As the Mid-South wheat crop turns golden and heads toward harvest, growers should be on the lookout for another problem weed.

Last year, through a screening program in force for years, University of Arkansas researchers discovered about a dozen samples of ryegrass collected in the state were both ALS-resistant and Accase-resistant. Those are the two main modes of action — or groups of chemistry — used to control ryegrass in wheat.

“That means this ryegrass is resistant to products like Osprey, Finesse, and PowerFlex as well as Hoelon,” says Bob Scott, Arkansas Extension weed specialist and Delta Farm Press contributor.

“Over the years, we’ve focused on Hoelon-resistant ryegrass. At the same time, growers have gotten away from Hoelon and begun using other products in wheat.”

Scott and colleagues are very concerned about the ryegrass finds and have set up a graduate student-run program trying to find out how widespread the new resistance is.

The student has “just begun a sampling process in the state. We’d like to do a comprehensive survey of ryegrass populations to see where we’re at. It’s fair to say all these incidents of new ryegrass resistance in such a short time span make us nervous.”

Researchers would like to get 150 to 200 samples of ryegrass across the state. Then, they’ll do a screening program checking on susceptibility/resistance to three families of chemistry:

• Hoelon and Axial XL (Accase inhibitors)

• Glyphosate

“That’s because we have a lot of failures in burndown. Mississippi researchers have already confirmed glyphosate-resistance in their ryegrass.”

• ALS products (Osprey, PowerFlex, Finesse and Finesse G&B).

Scott encourages readers to do a search of ryegrass on the Web. “It won’t take long to find that, worldwide, ryegrass is one of the most widely resistant weeds there is. Australia has ryegrass that’s essentially resistant to every herbicide known to man.”

(For more on Australian ryegrass, see: Will U.S. become resistance leader?.)

Based on what is found in the screening program, “we may try to come up with programs to curtail some of this resistance. We may need to get serious about implementing ryegrass resistance programs in the state.”

Where were the dozen Arkansas ryegrass locations?

“They were randomly scattered across the Delta — from Monroe County all the way north to Lawrence County.

Did the farmers with this ryegrass say they’d seen it for the first time last year? “Yes, and that’s what is even more frightening about this. We haven’t been using ALS chemistry for ryegrass control for very long and this happened.”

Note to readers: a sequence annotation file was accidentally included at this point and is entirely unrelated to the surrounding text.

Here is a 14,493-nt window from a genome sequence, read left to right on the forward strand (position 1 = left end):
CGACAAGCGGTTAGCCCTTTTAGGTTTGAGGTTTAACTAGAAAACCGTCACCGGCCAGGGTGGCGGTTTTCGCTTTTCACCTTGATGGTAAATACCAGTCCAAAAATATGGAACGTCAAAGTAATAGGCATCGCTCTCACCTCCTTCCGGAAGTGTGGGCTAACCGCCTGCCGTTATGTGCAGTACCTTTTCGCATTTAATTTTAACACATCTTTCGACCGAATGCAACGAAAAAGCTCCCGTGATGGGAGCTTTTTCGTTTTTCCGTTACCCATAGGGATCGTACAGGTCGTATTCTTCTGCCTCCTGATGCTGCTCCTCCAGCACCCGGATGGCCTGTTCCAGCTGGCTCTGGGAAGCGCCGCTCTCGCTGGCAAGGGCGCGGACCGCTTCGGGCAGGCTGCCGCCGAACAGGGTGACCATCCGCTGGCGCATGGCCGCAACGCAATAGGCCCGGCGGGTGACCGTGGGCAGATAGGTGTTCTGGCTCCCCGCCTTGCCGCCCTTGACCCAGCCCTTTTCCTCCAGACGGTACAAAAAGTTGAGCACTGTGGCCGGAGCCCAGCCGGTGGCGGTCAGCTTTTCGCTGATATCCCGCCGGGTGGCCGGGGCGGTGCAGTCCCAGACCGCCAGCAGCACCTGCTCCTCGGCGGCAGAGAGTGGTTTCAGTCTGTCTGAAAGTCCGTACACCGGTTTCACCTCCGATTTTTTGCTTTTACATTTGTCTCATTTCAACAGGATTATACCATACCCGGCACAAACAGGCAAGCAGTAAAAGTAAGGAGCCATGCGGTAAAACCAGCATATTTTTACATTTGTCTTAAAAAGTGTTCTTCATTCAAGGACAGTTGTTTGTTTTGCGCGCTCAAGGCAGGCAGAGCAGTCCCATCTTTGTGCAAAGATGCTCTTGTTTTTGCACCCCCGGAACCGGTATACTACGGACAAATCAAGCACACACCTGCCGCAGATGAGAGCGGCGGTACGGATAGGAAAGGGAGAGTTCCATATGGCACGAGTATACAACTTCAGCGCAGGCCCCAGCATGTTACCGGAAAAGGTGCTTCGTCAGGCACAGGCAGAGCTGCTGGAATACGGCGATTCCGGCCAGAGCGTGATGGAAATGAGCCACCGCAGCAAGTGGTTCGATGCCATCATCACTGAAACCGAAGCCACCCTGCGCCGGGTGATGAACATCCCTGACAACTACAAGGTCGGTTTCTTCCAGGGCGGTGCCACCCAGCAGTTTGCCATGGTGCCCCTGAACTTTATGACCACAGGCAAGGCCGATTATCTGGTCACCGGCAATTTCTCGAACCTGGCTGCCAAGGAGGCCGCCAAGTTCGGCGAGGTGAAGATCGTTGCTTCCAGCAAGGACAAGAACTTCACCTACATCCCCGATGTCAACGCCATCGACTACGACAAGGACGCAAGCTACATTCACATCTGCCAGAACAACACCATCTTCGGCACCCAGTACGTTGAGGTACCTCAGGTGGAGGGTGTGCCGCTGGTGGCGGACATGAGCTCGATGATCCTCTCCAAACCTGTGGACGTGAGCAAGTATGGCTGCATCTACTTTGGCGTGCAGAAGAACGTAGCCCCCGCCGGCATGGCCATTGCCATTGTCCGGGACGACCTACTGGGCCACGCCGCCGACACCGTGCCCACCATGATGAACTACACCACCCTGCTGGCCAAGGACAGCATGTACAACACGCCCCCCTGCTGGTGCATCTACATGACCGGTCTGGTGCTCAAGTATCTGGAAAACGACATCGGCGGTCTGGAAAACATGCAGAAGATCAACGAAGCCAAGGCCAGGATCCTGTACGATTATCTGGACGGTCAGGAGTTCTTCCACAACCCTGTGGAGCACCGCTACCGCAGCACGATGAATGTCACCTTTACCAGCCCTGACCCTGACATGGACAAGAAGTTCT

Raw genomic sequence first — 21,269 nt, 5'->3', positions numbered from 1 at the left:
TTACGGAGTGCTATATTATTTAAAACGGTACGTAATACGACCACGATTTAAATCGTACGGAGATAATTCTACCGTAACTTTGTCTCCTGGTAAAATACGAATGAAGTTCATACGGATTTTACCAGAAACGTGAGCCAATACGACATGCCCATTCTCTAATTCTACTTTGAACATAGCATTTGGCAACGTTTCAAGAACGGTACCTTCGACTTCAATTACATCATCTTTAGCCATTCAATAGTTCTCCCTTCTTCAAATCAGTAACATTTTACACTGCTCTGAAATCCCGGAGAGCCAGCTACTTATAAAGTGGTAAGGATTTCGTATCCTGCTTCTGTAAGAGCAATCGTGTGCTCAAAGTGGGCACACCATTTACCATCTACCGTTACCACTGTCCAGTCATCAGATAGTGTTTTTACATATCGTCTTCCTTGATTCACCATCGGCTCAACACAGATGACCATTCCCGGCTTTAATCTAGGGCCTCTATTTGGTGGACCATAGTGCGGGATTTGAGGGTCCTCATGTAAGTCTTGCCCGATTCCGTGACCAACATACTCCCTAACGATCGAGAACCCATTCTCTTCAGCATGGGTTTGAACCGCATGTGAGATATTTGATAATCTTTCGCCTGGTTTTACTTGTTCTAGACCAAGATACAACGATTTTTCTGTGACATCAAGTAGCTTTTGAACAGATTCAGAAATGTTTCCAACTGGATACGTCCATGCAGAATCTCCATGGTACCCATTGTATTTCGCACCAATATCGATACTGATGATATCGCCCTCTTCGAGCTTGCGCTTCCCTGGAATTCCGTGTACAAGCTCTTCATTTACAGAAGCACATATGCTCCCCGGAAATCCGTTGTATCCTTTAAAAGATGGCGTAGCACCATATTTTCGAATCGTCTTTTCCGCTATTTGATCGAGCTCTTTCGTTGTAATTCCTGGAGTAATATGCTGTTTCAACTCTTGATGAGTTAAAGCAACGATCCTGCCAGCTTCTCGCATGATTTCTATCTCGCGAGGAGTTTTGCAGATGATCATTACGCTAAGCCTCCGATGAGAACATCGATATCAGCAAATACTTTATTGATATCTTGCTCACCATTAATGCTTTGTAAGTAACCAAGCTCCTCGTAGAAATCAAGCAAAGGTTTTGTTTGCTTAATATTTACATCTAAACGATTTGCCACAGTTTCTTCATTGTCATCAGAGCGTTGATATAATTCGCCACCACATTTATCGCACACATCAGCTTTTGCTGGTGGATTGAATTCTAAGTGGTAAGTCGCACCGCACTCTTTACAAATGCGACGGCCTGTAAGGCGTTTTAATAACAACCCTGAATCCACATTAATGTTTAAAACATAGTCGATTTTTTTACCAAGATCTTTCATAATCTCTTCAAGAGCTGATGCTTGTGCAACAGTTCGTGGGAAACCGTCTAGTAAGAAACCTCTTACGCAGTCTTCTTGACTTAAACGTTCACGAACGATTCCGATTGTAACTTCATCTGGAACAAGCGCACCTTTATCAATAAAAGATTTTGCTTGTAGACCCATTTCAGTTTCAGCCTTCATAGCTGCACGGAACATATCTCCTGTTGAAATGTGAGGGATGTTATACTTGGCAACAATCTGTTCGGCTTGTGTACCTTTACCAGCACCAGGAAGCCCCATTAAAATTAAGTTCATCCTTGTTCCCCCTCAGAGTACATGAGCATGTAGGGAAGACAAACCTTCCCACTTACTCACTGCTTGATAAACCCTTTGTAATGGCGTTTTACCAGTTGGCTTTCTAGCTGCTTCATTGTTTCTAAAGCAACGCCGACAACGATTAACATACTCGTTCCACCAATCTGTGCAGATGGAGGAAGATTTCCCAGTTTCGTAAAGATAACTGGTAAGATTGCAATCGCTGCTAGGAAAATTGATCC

It took many years for Hoelon-resistant ryegrass to develop. Apparently, this ALS-resistant ryegrass was already in the field — “perhaps already in the natural population. It could be from highway right-of-way applications of that family of chemistry. Who knows? But it seemed to pop up overnight.”

Used twice a growing season for many years, Hoelon has been over-relied on for ryegrass control. As a result, it’s “easier” to understand how Hoelon resistance developed.

However, Osprey and PowerFlex haven’t been available for very long. To have failures with them so quickly “indicates the resistance genes were already out there. That’s one of the things the survey being conducted — and some of the subsequent work (University of Arkansas associate professor) Nilda Burgos will do from a genetic standpoint — is set to tackle.”

The survey will include not only ryegrass in production fields, but ryegrass in highway right-of-ways, pastures, some commercial seed sources and other places the resistance traits may be coming from.

Horseweed

Once again, glyphosate-resistant horseweed is “rearing its ugly head,” says Scott. The rains, cool temperatures and wet soils have resulted in a struggle to get burndown applications out and crops in. Horseweed has taken advantage.

“It’s being reinforced that if we miss the dicamba/Roundup burndown timing, it creates a mess. Farmers are left trying to burn down the horseweed with Ignite, Gramoxone and other products. Too often, they end up fighting horseweed all year long.”

For burndown applications of Ignite and Gramoxone, Scott recommends “switching to flat fan nozzles and using as much water as possible” for best results.

One thing that will be interesting to follow this growing season: fields that have been switched from Roundup Ready beans to LibertyLink. In those, farmers “will be able to use a couple of applications in-season of Ignite. This should do a slightly better job than two applications of glyphosate plus FirstRate on glyphosate-resistant horseweed.”

In addition, Dow has already announced “a few of their products could be in short supply this year, including FirstRate. You can make two applications of FirstRate at a third of an ounce in-season. That’s about the only thing we have to go postemerge in soybeans for horseweed.

“I’m hearing from a bunch of farmers about failures. I recommend they get ready to come back with a lot of FirstRate. But if that’s short, options are few.”

Resistance management specialists

Increasingly, weed scientists are becoming resistance management specialists without the title, says Scott. He doesn’t see that changing anytime soon.

“The foreseeable future looks like a string of resistance issues. For the rest of my career, I don’t see folks like me developing a lot of new chemistries — although we’ll do that if possible. It seems more and more my role is developing methods using existing technology and chemistries to deal with resistance.

“In the past, weed science was more ‘What’s new? What’s coming along? How can we best use it?’”

However, because of the lull in research — “there hasn’t been a new mode of action announced in a while — we’ll have to deal with these (burgeoning) resistance problems with the tools we already have.”

e-mail: dbennett@farmpress.com